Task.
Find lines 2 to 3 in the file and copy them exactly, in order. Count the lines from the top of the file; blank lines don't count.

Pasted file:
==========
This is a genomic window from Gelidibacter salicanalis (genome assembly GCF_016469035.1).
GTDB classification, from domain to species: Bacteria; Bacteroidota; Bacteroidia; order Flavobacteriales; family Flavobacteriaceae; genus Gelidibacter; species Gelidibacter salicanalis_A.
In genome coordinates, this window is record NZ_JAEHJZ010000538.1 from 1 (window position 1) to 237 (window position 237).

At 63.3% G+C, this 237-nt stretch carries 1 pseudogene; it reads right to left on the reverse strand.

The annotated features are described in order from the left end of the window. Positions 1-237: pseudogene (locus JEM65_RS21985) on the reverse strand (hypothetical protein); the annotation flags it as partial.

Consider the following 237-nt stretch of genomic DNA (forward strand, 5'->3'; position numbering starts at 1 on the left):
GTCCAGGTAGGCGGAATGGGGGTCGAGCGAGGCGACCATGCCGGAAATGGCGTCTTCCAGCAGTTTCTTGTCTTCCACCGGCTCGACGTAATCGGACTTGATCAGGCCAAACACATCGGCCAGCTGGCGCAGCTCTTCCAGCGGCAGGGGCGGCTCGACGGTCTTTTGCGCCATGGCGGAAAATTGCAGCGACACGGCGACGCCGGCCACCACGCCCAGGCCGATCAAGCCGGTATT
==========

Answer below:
GTDB classification, from domain to species: Bacteria; Bacteroidota; Bacteroidia; order Flavobacteriales; family Flavobacteriaceae; genus Gelidibacter; species Gelidibacter salicanalis_A.
In genome coordinates, this window is record NZ_JAEHJZ010000538.1 from 1 (window position 1) to 237 (window position 237).